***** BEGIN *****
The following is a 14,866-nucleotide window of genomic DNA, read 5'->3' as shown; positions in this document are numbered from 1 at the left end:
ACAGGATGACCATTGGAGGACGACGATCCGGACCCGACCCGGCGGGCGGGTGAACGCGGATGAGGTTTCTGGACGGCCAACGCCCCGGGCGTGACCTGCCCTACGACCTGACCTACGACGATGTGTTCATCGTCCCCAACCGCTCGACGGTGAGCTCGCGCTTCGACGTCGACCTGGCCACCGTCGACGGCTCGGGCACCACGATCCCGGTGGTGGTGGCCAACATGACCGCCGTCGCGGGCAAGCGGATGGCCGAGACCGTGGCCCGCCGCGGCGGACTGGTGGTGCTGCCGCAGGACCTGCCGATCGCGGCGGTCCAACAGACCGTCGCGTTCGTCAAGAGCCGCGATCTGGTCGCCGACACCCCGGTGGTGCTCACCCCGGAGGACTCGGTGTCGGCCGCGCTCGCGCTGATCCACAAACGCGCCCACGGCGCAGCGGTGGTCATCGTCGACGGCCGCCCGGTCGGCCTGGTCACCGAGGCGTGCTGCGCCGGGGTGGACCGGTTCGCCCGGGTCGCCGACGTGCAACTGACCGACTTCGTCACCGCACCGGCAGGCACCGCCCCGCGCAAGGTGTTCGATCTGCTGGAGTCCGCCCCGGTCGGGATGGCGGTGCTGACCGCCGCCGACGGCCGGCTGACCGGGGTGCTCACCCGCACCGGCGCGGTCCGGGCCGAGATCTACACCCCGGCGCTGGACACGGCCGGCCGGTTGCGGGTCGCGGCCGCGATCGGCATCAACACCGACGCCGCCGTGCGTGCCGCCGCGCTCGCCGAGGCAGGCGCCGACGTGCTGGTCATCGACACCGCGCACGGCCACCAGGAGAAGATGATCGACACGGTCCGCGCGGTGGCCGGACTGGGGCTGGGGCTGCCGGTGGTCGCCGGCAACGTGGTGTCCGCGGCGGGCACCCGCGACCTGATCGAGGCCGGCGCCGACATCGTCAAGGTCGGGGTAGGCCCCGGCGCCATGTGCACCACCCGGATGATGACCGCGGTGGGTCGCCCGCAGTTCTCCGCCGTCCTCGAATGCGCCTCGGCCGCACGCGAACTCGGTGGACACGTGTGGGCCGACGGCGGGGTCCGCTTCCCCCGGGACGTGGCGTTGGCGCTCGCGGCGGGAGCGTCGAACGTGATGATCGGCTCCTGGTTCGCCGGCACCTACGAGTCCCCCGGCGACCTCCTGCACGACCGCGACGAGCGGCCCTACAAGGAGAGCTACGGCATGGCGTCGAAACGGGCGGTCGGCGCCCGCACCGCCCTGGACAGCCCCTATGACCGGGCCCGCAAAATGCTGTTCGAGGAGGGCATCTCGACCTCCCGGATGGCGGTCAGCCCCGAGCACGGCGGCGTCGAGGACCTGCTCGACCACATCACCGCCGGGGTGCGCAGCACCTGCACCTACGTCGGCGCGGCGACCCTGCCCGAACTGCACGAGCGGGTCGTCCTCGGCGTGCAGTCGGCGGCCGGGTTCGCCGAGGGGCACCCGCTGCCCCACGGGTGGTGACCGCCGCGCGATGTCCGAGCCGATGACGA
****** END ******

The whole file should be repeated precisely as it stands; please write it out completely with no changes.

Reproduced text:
The following is a 14,866-nucleotide window of genomic DNA, read 5'->3' as shown; positions in this document are numbered from 1 at the left end:
ACAGGATGACCATTGGAGGACGACGATCCGGACCCGACCCGGCGGGCGGGTGAACGCGGATGAGGTTTCTGGACGGCCAACGCCCCGGGCGTGACCTGCCCTACGACCTGACCTACGACGATGTGTTCATCGTCCCCAACCGCTCGACGGTGAGCTCGCGCTTCGACGTCGACCTGGCCACCGTCGACGGCTCGGGCACCACGATCCCGGTGGTGGTGGCCAACATGACCGCCGTCGCGGGCAAGCGGATGGCCGAGACCGTGGCCCGCCGCGGCGGACTGGTGGTGCTGCCGCAGGACCTGCCGATCGCGGCGGTCCAACAGACCGTCGCGTTCGTCAAGAGCCGCGATCTGGTCGCCGACACCCCGGTGGTGCTCACCCCGGAGGACTCGGTGTCGGCCGCGCTCGCGCTGATCCACAAACGCGCCCACGGCGCAGCGGTGGTCATCGTCGACGGCCGCCCGGTCGGCCTGGTCACCGAGGCGTGCTGCGCCGGGGTGGACCGGTTCGCCCGGGTCGCCGACGTGCAACTGACCGACTTCGTCACCGCACCGGCAGGCACCGCCCCGCGCAAGGTGTTCGATCTGCTGGAGTCCGCCCCGGTCGGGATGGCGGTGCTGACCGCCGCCGACGGCCGGCTGACCGGGGTGCTCACCCGCACCGGCGCGGTCCGGGCCGAGATCTACACCCCGGCGCTGGACACGGCCGGCCGGTTGCGGGTCGCGGCCGCGATCGGCATCAACACCGACGCCGCCGTGCGTGCCGCCGCGCTCGCCGAGGCAGGCGCCGACGTGCTGGTCATCGACACCGCGCACGGCCACCAGGAGAAGATGATCGACACGGTCCGCGCGGTGGCCGGACTGGGGCTGGGGCTGCCGGTGGTCGCCGGCAACGTGGTGTCCGCGGCGGGCACCCGCGACCTGATCGAGGCCGGCGCCGACATCGTCAAGGTCGGGGTAGGCCCCGGCGCCATGTGCACCACCCGGATGATGACCGCGGTGGGTCGCCCGCAGTTCTCCGCCGTCCTCGAATGCGCCTCGGCCGCACGCGAACTCGGTGGACACGTGTGGGCCGACGGCGGGGTCCGCTTCCCCCGGGACGTGGCGTTGGCGCTCGCGGCGGGAGCGTCGAACGTGATGATCGGCTCCTGGTTCGCCGGCACCTACGAGTCCCCCGGCGACCTCCTGCACGACCGCGACGAGCGGCCCTACAAGGAGAGCTACGGCATGGCGTCGAAACGGGCGGTCGGCGCCCGCACCGCCCTGGACAGCCCCTATGACCGGGCCCGCAAAATGCTGTTCGAGGAGGGCATCTCGACCTCCCGGATGGCGGTCAGCCCCGAGCACGGCGGCGTCGAGGACCTGCTCGACCACATCACCGCCGGGGTGCGCAGCACCTGCACCTACGTCGGCGCGGCGACCCTGCCCGAACTGCACGAGCGGGTCGTCCTCGGCGTGCAGTCGGCGGCCGGGTTCGCCGAGGGGCACCCGCTGCCCCACGGGTGGTGACCGCCGCGCGATGTCCGAGCCGATGACGA